Dr. Amy Anderson’s provides insights on cultural humility development in adults serving as mentors for youth

Dr. Amy Anderson’s new study provides insights on cultural humility development for adults serving as mentors for youth. Megyn Jasman recently had the opportunity to ask Dr. Anderson about her findings, recommendations for researchers exploring cultural humility in mentoring relationships, as well as implications for formal youth mentoring programs.

Q: In your findings, you mentioned the identification of six mechanisms in which mentoring may have influenced a mentor’s development of cultural humility. Did one in particular stand out or surprise you? Did they align with your prior knowledge of cultural humility in mentoring contexts? 

One of the findings that is most exciting to me is that several studies reported mentors’ future intentions for action and community contributions. Yet, limited evidence examined whether these plans came to fruition. To me, this points to future research on how mentoring may be a catalyst for community engagement during and after formal mentoring participation. If we believe that mentoring can also impact adults, in what ways do mentors take the lessons they’ve learned from mentoring to be further mobilized to volunteer, mentor, or advocate in their communities?  

Q: You mention the lifelong process of developing cultural humility, including self-learning, reflection, and action towards social justice. How do you recommend measuring mentors’ progress in cultural humility? What tools or methodologies do you recommend that future mentoring researchers and practitioners use for capturing changes in mentors’ attitudes and behaviors?

In an ideal world, mixed-methods research conducted longitudinally would be useful to capture changes to mentor cultural humility. In my view, mixed-methods research can help to understand the nuanced ways that mentor identity, motivations for mentoring, and interactions with youth influence their understanding of themselves and the world around them. Additionally, person-centered approaches (e.g., latent class analysis) might be a useful approach to study mentor cultural humility over time given that it is complex and encompasses multiple aspects.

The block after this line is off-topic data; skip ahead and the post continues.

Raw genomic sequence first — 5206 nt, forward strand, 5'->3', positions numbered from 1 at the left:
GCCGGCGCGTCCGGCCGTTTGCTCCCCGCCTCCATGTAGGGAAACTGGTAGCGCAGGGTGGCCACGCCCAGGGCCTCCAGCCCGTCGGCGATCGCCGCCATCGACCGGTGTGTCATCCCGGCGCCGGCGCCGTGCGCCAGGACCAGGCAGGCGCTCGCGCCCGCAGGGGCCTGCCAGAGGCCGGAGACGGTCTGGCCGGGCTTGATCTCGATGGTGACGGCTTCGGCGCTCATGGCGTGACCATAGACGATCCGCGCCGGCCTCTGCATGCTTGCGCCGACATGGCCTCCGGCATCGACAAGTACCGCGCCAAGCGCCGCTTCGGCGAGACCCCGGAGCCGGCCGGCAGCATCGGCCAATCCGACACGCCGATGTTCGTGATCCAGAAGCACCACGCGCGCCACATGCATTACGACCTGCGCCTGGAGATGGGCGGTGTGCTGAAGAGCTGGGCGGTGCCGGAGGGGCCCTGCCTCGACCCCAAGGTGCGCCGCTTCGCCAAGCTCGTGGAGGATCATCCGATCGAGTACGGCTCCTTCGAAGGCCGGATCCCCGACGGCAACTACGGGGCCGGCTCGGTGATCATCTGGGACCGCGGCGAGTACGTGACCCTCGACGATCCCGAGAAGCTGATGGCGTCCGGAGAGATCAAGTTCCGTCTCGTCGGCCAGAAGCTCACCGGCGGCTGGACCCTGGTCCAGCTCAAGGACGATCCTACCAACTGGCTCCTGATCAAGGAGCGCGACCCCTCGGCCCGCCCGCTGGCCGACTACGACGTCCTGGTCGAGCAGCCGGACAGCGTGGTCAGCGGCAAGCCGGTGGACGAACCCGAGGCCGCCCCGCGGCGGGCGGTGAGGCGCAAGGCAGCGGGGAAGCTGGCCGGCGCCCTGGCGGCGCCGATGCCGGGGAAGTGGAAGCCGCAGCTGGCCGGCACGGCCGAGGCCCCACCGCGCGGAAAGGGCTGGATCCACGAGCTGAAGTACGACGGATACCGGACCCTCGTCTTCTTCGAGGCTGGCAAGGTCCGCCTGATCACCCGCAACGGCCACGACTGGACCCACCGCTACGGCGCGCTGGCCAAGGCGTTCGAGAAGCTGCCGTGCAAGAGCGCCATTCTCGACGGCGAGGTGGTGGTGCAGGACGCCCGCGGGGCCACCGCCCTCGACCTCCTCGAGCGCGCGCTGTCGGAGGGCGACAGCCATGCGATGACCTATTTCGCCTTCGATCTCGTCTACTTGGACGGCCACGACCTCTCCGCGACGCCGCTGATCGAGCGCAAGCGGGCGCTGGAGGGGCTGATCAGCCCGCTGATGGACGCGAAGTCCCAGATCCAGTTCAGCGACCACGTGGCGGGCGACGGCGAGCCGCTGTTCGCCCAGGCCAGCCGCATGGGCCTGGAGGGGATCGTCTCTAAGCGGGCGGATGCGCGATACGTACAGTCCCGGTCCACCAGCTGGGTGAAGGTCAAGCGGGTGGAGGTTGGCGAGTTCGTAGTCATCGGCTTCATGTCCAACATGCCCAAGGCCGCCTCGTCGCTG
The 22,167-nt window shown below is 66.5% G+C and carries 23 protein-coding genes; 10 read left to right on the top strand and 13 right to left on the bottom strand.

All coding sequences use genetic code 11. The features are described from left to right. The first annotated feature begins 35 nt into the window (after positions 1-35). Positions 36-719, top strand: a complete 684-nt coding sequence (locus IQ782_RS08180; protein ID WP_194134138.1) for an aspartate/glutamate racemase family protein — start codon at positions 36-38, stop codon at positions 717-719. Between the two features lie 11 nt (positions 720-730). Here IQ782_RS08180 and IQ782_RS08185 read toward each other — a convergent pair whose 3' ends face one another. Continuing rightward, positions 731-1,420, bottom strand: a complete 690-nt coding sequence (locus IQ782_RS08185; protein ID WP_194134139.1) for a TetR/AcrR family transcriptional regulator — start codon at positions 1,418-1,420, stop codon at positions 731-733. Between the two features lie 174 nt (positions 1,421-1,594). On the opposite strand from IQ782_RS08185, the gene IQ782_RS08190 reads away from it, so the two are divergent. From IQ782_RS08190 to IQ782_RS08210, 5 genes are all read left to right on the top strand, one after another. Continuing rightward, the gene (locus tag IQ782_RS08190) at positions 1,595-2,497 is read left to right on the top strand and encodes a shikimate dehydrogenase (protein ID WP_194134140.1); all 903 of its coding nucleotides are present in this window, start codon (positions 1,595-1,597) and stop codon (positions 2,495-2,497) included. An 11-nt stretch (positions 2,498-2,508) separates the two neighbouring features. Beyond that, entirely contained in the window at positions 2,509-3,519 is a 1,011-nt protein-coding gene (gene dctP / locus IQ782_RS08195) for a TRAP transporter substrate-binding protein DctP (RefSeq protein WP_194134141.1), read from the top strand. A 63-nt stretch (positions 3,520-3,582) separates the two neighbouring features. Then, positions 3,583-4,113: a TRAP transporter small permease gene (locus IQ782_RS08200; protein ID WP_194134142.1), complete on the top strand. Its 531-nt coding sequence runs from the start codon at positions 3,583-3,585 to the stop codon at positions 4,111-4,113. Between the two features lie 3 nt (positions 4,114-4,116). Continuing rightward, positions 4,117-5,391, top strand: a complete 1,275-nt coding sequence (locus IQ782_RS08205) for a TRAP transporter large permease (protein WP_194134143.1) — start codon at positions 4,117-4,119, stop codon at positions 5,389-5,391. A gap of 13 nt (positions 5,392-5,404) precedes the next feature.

With regard to quantitative measures, the National Mentoring Resource Center recently identified measures of mentor cultural humility that have evidence within youth mentoring. These include the Scale of Ethnocultural Empathy, which assesses aspects of empathy and perspective-taking toward different racial/ethnic groups, and the Miville-Guzman Universaility-Diversity Scale, which taps into cultural humility across domains of difference (e.g., disability, race, cultural, economic). 

Q: You conclude the article by highlighting the need for mentoring programs to be more intentional in their ways of fostering cultural humility and advancing social justice. What is one way in which programs can be more intentional in this area? 

Programs can be intentional about fostering mentors’ cultural humility by providing ongoing support through training, online resources, or spaces for dialogue. As mentoring relationships develop, both youth and mentors are learning about one another’s life experiences, cultures, and identities. Providing opportunities for mentors to talk about their reflections with other mentors and with program staff may be a critical piece to turning cultural awareness into stronger relationships, and ultimately action for social change.